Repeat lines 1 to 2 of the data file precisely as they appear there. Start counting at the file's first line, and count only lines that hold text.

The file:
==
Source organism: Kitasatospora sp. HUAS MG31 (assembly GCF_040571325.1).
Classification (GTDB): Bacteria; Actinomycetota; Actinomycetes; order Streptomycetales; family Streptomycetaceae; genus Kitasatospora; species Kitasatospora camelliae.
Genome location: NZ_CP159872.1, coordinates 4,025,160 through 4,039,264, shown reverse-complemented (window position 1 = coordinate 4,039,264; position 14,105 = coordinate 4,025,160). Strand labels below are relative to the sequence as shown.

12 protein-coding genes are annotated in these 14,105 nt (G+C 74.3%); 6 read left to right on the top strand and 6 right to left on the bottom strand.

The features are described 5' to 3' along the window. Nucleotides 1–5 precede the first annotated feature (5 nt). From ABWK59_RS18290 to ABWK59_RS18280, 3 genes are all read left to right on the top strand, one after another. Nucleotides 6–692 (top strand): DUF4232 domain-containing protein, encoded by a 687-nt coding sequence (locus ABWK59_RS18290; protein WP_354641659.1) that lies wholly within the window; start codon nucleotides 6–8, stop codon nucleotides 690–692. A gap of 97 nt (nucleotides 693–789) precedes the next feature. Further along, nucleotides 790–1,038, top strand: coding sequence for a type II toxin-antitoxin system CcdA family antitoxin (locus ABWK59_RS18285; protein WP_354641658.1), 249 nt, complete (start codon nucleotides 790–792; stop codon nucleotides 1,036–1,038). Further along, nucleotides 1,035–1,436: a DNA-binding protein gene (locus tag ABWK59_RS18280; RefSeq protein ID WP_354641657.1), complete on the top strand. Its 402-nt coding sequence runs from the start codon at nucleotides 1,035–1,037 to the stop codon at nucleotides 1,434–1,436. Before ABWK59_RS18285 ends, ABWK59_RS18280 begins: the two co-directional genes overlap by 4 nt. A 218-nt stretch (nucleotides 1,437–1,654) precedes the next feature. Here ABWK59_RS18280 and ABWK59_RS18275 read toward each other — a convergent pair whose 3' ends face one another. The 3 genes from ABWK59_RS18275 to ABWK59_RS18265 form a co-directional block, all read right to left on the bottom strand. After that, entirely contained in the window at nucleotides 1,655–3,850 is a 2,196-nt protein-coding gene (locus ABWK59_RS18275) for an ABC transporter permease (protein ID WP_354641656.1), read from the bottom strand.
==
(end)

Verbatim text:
Source organism: Kitasatospora sp. HUAS MG31 (assembly GCF_040571325.1).
Classification (GTDB): Bacteria; Actinomycetota; Actinomycetes; order Streptomycetales; family Streptomycetaceae; genus Kitasatospora; species Kitasatospora camelliae.